202888 Mental disorders, self harm, and help seeking among U.S. college students

Monday, November 9, 2009: 5:30 PM

Theresa K. Jackson, PhD, MPH , Department of Health Science, Towson University, Towson, MD

Recent literature highlights increased levels of mental distress in college students today. Understanding their mental health status and help seeking behaviors is critical to develop effective health promotion and educational programming.


Data analyzed in this study were collected in spring 2007 from students attending 7 U.S. universities using the revised online National College Health Assessment (N = 6,110). Analyses focus on diagnosis/treatment for mental health conditions in the last 12 months, self injury and suicide ideation, and help seeking. Frequencies and chi-square analyses were performed to determine if statistically significant differences existed across a variety of demographics.


Altogether, 17.1% of students reported diagnosis/treatment for a mental health condition in the last 12 months and 9.4% experienced mental health comorbidities. The most common conditions were depression (9.3%) and anxiety (8.5%); further, 6.0% seriously considered suicide and 5.6% engaged in self-injurious behaviors. In total, 36.4% of students ever received care from a mental health provider and 13.0% received care from their current institution. Two-thirds of students reported a willingness to seek help for mental health concerns in the future. Statistically significant differences existed in nearly all variables across gender, race/ethnicity, and year in school (p<.01).


Approximately 1 in 5 college students in this sample was diagnosed/treated for a mental health condition in the last year. Fortunately, many students have and are willing to seek help. Differences in responses across demographics highlight the need for critical intervention and education among specific groups including males, non-White students, and underclassmen.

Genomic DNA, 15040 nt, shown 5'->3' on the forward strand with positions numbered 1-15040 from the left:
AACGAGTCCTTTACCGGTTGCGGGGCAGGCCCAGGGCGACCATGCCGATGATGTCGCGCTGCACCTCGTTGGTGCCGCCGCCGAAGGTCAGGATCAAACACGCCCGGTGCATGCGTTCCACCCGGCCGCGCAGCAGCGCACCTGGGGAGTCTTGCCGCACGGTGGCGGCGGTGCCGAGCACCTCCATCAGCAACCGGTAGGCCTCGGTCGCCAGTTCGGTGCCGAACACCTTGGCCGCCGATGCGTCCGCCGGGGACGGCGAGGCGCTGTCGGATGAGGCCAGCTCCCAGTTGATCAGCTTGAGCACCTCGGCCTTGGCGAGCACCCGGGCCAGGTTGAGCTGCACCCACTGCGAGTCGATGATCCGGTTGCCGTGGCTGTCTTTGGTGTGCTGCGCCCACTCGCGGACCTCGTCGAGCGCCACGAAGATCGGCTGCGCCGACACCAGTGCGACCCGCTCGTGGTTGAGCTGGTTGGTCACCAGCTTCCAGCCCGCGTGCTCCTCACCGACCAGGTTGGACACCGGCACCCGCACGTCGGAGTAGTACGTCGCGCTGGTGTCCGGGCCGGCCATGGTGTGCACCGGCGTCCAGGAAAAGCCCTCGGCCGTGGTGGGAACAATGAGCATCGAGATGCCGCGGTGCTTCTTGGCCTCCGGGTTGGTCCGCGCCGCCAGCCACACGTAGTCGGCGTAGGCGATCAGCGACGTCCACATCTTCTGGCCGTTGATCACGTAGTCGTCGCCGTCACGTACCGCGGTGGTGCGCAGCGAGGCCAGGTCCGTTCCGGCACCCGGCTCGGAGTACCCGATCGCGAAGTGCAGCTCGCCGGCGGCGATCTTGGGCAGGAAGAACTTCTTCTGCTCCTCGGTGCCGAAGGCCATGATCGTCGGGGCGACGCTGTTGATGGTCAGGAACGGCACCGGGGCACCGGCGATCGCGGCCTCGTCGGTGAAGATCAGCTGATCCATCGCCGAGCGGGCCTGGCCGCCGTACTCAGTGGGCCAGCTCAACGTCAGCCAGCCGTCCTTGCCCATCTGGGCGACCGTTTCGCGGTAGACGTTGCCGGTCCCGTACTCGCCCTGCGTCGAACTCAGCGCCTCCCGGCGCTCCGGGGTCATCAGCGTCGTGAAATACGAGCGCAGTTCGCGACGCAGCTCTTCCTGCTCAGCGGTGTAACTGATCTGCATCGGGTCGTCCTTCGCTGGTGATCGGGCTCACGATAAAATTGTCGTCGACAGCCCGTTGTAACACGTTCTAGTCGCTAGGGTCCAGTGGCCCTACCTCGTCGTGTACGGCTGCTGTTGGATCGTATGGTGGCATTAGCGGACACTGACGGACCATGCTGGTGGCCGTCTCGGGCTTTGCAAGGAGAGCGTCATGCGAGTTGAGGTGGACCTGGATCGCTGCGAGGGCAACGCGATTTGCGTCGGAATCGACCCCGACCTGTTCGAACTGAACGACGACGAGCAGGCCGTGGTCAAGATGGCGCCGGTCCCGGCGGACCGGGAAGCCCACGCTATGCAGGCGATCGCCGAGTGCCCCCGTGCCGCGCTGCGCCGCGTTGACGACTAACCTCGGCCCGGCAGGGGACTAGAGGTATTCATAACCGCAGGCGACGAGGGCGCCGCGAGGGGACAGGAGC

Learning Objectives:
Participants will be able to: (1) Describe the 12-month prevalence of a variety of mental health conditions among U.S. college students. (2) Discuss the percentage of college students who engage in suicide ideation and self injurious behaviors. (3) Identify patterns of college students' past help-seeking behaviors as well as their willingness to seek help in the future. (4) Compare the prevalence of mental disorders, suicide ideation and self harm, and help seeking by gender, race/ethnicity, and year in school.

Keywords: Mental Health, College Students

Presenting author's disclosure statement:

Qualified on the content I am responsible for because: I am currently a tenure track faculty member in the Department of Health Science at Towson University. My MPH is in Health Behavior and Health Education from the University of North Carolina at Chapel Hill and my docorate is in Public and Community Health from the University of Maryland. I have worked in the college health setting for approximately 5 years and have presented my research at a variety of annual meetings, including 2 previous APHA mettings.
Any relevant financial relationships? No

I agree to comply with the American Public Health Association Conflict of Interest and Commercial Support Guidelines, and to disclose to the participants any off-label or experimental uses of a commercial product or service discussed in my presentation.